Toward the end of the ‘90s and the early part of this decade [2000s], RPGs were king, and were incidentally, the only thing the OHR was capable of making. And then, as the decade continued, RPGs became less common, less desired, and soon the rate of releases made on the engine went from a sprint to a crawl.
Then, in about 2006 or 2007, the limits of the OHR began to change, and new life formed. Sidescrollers were now not only possible, but easier to make. Puzzle games, menu-based games, and even street fighting games were beginning to surface in droves throughout the course of three years. And during this time the course of the OHR RPG began to fall. RPGs were released on occasion, but the presence of one became rare, and almost surprising. And even then, the likelihood of it being a joke game was high. No, the integrity of the epic vacation gave way to a cheap day-trip, and by 2009 the nature of the RPG had become nearly absent.
[In June 2010], Surlaw and I were discussing the disappointment of creating huge games, which translates to many, many hours of development time (read: three years or more for some games), that people refuse to play because it requires them to fight random battles (that aren’t titillating 100% of the time), or read text (of any length), or spend more than a few hours of game time in order to finish it. Authors who put the level of time and attention that goes into a quality game, just to have it go unplayed because of an unwillingness to read (for example), are highly disheartened, and certain OHR gems have gone unfinished because the author experiences What’s-the-Point? Syndrome.
This, of course, has contributed to the huge decline of RPGs—and especially in the quality RPGs—in our opinion, and that should be shocking when one considers we’re a community focused on an RPG making engine.
Even James Paige once expressed a slight disappointment in the gradual reduction of games that actually use the default features to, you know, make an RPG.
That is what the OHRRPGCE was made for.
Now, this isn’t to knock the surge in alternative gaming styles. I loved Slimes. The games released for the 2009 8-Bit Contest were brilliant. But look at how many good RPGs came out in 2009. Okedoke, and, um….
It’s hard to say whether the modern RPG is dying or just in a slump, but we’d like to see this giant of yesteryear make at least one more stand in the community. So, I am proposing the “Heart of the OHR Contest,” which is a contest, quite simply, about making the best RPGs we can make with the engine that brought us here in the first place.
-Must be an RPG. This is a zero rule. What categorizes as an RPG can be left open for debate, but at the end of the day it must be an RPG. In 2010, we saw one game stretch the limit of what we considered acceptable (Do You Want to Be a Hero?), and I would argue Silhouette from 2012 pushed the boundaries, as well. In 2014, we basically bent the rule as far as possible with T4R4D1DDL3. For a complete list of the games that made the cut in 2010, 2012, and 2014, consult the following link:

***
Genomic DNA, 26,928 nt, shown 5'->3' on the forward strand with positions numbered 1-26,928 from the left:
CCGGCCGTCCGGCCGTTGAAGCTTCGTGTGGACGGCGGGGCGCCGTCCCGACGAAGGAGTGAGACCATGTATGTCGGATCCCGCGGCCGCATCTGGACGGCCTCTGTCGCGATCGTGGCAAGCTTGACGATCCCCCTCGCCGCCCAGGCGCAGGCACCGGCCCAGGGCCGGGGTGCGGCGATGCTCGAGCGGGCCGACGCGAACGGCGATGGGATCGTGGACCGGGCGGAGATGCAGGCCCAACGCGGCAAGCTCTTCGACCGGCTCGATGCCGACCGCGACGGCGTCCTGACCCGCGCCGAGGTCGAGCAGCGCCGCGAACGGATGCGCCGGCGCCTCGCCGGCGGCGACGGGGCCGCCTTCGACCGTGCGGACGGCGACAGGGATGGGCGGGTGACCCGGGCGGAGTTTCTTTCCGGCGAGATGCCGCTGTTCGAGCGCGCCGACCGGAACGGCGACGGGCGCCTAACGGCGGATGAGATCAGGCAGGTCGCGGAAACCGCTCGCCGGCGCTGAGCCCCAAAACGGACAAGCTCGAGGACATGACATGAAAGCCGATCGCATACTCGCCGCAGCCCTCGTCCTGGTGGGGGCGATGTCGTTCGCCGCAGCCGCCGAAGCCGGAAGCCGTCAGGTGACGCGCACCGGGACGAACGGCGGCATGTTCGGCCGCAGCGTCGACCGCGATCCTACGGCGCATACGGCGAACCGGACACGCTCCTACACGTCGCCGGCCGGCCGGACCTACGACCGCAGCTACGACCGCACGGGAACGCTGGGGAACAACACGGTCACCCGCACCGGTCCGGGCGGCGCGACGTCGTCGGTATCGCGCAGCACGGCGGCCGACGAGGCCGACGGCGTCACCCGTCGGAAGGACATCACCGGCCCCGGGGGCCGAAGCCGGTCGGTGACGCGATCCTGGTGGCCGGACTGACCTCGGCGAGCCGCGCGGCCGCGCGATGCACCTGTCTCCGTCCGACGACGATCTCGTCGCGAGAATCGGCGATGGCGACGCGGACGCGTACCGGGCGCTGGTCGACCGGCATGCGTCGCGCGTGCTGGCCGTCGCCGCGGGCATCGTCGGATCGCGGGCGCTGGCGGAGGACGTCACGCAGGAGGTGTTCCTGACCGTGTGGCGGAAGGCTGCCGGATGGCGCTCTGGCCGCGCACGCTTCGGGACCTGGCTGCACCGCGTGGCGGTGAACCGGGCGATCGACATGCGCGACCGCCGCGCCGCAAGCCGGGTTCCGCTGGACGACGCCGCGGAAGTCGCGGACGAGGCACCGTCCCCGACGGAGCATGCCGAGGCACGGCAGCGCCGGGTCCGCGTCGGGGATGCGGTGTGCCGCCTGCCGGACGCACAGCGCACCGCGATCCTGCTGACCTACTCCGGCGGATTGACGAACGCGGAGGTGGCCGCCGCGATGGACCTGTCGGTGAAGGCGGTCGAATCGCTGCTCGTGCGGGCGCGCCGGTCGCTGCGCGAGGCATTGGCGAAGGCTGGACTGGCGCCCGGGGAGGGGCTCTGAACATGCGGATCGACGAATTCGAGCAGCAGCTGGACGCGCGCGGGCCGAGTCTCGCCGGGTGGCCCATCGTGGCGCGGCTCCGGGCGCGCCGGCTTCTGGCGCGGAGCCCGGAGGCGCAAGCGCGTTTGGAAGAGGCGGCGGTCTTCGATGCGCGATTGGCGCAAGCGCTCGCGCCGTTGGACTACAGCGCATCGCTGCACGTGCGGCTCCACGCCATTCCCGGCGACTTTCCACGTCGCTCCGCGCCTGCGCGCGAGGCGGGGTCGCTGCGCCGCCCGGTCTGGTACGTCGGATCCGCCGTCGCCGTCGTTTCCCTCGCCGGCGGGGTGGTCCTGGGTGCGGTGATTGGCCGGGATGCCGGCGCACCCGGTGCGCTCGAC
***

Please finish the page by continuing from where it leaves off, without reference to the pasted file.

-NonRPGs not permitted (See Above).
-Joke games not permitted (though funny ones are okay).
-Special scripting is okay (as long as it doesn't turn the RPG into a nonRPG).
-Game must have at least 30 minutes of playtime with a good chunk of that devoted to story (in other words, 30 minutes without level grinding).
-Updates to previous RPGs permitted.
-Updates to previous RPGs need at least 30 minutes of new content to be eligible. Changing a textbox to an old two-hour game and re-releasing it doesn’t make it eligible.
-If you are posting a rereleased game for the contest, you must provide either a readme (or some document) discussing where the new content starts (if it's a continuation) or what the new content is (if it's integrated into earlier previously released sections), or you must supply a save file that begins the game just before the new content kicks in. If you fail to do this, your game will not be entered into the contest.
Note: I prefer the former since it's clearer what's new and discourages players from beginning your game halfway into the story.
Important Note: Historically, players are really bad about investigating new content and often replay the old stuff and vote on that without ever seeing the new content. This really skews the results at the end of the contest. This is especially true of long games. If you are submitting a rerelease and you care about doing well, please, please, please be abundantly clear about what’s new and give your players every possible incentive to play to the new stuff. This means improving the first 30 minutes of the game if necessary. This means making the whole game as fun and amazing as possible. Don’t turn your players off early or they may never get to the new content. Remember, just because you provide a save point or obvious information about where the new stuff begins and ends doesn’t mean your players will use it. If they end up just voting on the same stuff they played five years ago, your points may not count. Think about the whole game.
-Fan games and parodies discouraged, but not forbidden. Original stories preferred.
New Rule for 2016: As the only exception to the must-be-an-RPG rule, you may alternatively release a game that’s “in the spirit of 1999” and still be eligible for entry. This means that you may emulate the kind of game that was made for the OHR between 1998 and 2000. This rule was made possible by T4R4D1DDL3, so consult that game to see this rule in action.
RPG Release Categories:
In 2010 every entry was lumped into the same category and judged under the same conditions regardless of originality versus the rereleased. In 2012 they were divided into three categories: Original, Rereleased, and OHR Legends. In 2014, they were separate categories, but shared the same vote. We will be continuing this trend in 2016.
Original and Rereleased Games:
Original games are the games that have never been publicly released prior to March 1, 2016. These are the easiest to judge since the ground is fresh. We had eight original entries in 2010, including the Game of the Year winner, Motrya, 13 in 2012, and nine in 2014.